Brexit Challenges Still Failing to Convince the UK of Grim Realities

July 17, 2017
Peter O'Donnell
Peter O'Donnell

Peter O'Donnell is a freelance journalist who specializes in European health affairs and is based in Brussels, Belgium.

Applied Clinical Trials

Peter O'Donnell discusses Brexit challenges and how the life sciences industry is affected.

Just before the first real Brexit negotiating session took place in Brussels today, the UK government emitted yet another of its aspirational messages about the brilliant future that, it claims, awaits the British life sciences sector. 

The Parliamentary Under Secretary of State for Health offered reassurances to British drugmakers and regulators that, "We want a positive new partnership with the EU for the good of life science industries and NHS patients." Speaking to the British BioIndustry Association (BIA), on Friday, James O'Shaughnessy (who goes officially by the title of Baron O'Shaughnessy of Maidenhead in the Royal County of Berkshire) went on to underline the government’s commitment to support and promote UK life sciences in the negotiations with the EU. He emphasized what he called the government’s vision for future collaboration between the UK and the EU, and repeated the familiar line that the UK is a “scientific, regulatory, and industrial center of excellence.”

The BIA immediately issued a fulsome welcome for his remarks. It celebrated the minister's statement of "key principles that must underpin any future relationship with the EU" that included a continued "leading role" for the UK in ensuring public health in the EU. And it fully endorsed his view that the "industry must be able to get their products into the UK market as quickly and simply as possible, with the UK and Europe at the forefront of medical innovation."

But this is all just plain nonsense. It is all part of the same catastrophic self-delusion that is characterizing the entire Brexit debate in the UK, which is now led by a government in complete denial about the realities confronting the UK, its industry, its citizens, and, come to that, its life sciences. From this basis, the government is in no position to offer any reassurance to anyone on anything, as it blunders ignorantly into a future it has not even begun to analyze seriously. The UK is a supplicant, a simple beggar, in the situation it has cast itself into, with a foolish referendum, a foolish vote, and now with a foolish government unable to put together even a slender majority without buying the support of some deeply Eurosceptic fringe players.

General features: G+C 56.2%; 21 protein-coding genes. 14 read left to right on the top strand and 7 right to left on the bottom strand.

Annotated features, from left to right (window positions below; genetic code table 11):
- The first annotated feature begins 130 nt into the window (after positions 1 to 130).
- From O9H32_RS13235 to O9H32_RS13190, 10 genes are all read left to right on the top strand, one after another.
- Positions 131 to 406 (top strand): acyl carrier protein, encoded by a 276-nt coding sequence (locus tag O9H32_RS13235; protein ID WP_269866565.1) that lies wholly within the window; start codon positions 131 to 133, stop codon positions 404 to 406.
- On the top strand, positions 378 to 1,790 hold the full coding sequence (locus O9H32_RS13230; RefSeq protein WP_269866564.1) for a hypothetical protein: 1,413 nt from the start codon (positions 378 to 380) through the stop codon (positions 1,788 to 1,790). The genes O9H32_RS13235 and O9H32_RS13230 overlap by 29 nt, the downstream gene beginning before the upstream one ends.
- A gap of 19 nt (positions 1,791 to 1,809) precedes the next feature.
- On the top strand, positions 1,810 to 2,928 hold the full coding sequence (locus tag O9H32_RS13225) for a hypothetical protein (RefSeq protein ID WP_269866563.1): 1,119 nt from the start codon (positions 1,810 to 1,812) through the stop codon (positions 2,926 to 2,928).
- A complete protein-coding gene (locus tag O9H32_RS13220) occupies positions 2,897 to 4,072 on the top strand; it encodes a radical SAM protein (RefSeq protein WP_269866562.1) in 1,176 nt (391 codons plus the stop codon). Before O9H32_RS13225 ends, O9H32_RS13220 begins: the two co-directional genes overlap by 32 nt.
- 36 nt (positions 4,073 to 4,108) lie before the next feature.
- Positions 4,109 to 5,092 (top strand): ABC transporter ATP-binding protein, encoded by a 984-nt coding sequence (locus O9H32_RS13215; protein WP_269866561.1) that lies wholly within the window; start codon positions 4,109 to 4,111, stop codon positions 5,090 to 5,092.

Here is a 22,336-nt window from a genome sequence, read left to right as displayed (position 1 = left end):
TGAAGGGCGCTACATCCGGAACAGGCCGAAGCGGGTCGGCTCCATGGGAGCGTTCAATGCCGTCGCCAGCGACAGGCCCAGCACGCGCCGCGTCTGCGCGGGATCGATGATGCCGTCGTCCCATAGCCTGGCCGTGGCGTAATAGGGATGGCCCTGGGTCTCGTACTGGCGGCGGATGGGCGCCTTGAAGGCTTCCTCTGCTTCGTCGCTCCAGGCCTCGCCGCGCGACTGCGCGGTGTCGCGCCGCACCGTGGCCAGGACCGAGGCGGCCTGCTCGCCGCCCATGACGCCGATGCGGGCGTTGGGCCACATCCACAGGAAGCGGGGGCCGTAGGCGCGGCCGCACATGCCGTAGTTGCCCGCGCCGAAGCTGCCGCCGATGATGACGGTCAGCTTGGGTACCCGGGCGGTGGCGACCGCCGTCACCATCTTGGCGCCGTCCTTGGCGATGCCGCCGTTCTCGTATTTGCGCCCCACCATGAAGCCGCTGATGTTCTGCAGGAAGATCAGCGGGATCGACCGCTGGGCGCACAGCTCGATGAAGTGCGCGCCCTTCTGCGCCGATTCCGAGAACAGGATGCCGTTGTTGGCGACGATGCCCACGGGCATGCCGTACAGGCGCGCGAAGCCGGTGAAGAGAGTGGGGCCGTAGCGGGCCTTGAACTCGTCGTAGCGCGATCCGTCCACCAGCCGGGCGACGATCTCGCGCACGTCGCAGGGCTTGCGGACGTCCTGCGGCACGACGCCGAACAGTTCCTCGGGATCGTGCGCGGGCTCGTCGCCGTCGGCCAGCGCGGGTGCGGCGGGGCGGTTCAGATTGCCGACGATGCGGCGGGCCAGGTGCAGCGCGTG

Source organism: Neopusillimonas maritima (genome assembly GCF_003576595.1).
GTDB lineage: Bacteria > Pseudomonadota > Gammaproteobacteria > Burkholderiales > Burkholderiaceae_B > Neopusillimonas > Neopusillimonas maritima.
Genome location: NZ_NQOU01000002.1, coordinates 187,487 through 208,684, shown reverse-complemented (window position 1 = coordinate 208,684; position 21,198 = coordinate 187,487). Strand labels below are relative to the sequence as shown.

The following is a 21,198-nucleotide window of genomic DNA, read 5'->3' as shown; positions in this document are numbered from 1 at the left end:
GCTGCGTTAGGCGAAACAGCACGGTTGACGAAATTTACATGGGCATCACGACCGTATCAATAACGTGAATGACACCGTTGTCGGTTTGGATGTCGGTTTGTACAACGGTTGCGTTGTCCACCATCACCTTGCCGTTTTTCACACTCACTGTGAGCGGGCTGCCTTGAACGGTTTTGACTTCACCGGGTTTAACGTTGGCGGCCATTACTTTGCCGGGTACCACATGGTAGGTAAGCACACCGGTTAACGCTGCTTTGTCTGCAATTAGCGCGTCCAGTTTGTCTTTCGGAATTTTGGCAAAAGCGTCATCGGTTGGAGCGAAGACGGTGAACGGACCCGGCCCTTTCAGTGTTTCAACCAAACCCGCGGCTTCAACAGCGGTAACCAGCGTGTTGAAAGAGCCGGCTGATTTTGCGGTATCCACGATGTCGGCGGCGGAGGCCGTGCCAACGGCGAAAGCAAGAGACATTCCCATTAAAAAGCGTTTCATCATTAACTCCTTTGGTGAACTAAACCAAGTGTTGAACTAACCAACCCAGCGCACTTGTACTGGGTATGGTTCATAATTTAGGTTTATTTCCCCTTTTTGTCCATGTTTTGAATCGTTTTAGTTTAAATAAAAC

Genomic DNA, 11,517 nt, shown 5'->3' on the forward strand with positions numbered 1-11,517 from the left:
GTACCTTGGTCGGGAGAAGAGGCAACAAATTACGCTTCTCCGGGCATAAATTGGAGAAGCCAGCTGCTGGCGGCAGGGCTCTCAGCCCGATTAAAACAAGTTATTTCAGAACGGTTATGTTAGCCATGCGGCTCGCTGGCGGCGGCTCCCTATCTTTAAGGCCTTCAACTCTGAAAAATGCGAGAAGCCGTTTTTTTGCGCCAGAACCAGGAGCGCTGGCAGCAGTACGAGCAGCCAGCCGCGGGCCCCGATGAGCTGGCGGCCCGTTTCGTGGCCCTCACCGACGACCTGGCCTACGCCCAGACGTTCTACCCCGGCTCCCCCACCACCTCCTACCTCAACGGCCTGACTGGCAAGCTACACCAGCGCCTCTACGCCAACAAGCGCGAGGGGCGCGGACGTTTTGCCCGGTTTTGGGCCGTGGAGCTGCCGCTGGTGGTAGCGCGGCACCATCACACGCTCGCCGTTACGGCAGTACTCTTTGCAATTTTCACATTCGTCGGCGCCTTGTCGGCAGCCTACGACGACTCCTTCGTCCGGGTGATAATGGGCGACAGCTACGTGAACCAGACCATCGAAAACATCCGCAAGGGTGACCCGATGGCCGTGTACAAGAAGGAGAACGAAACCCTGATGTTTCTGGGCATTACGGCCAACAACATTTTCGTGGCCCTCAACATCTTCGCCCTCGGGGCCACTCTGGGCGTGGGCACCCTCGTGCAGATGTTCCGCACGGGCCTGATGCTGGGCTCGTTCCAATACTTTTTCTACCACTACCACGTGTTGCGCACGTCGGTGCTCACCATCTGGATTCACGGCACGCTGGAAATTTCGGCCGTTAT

The UK has almost no cards to play at all in this debacle. In trying to buoy up its morale with the constant repetition of meaningless slogans about "regaining control" and "no deal is better than a bad deal," it is demonstrating day-by-day how ill-equipped it is to negotiate any decent terms for its withdrawal from the EU.

The negotiations starting this week are aimed at reaching early agreement on what will happen to EU citizens in the UK, at how much money the UK owes to the EU, and issues such as the jurisdiction of the EU’s top court. Without agreement on these points, the EU says it will not discuss any of the subsequent arrangements between the EU and the UK-and it holds the upper hand, because if the UK does not agree, then the UK will be a "no-deal" situation that will jeopardize everything from nuclear safety to UK flights to Europe (with the trade in medicines, or the future of life sciences, just a couple more casualties among dozens of other knock-on effects).

Yet on each of these three key issues, the UK government's line is an accident waiting to happen. The UK's complex offer of "settled status" for EU citizens has already been dismissed as inadequate by the European Parliament-which has a veto on any EU-UK deal. On the financial settlement, the UK foreign secretary said days ago that the EU "can go whistle" if it expects the UK to settle its debts on leaving the EU-obliging the UK's chief negotiator to issue an unconvincing qualifying statement as the formal talks opened. And on the authority of the European court, the current government position-in line with months of its empty rhetoric-is that British courts must be supreme.

Not a good start. And hardly a start at all, given that the referendum took place a year ago, the UK notified its intention to withdraw from the EU nearly six months ago, and the deadline for completing the entire negotiation process is just over 18 months away. So, any promises or reassurances that the UK government is currently offering are valueless. If it cannot reach agreement with the EU on the basics of its withdrawal by the fall, then by March 2019, the UK will be downgraded to the status of any other World Trade Organization member in its dealings with the EU. If the UK life sciences sector is serious about safeguarding its future, it needs to stop dancing to the government's current tune and demand a real switch in negotiating strategy.

Note: The views and opinions expressed in this article are the author’s own.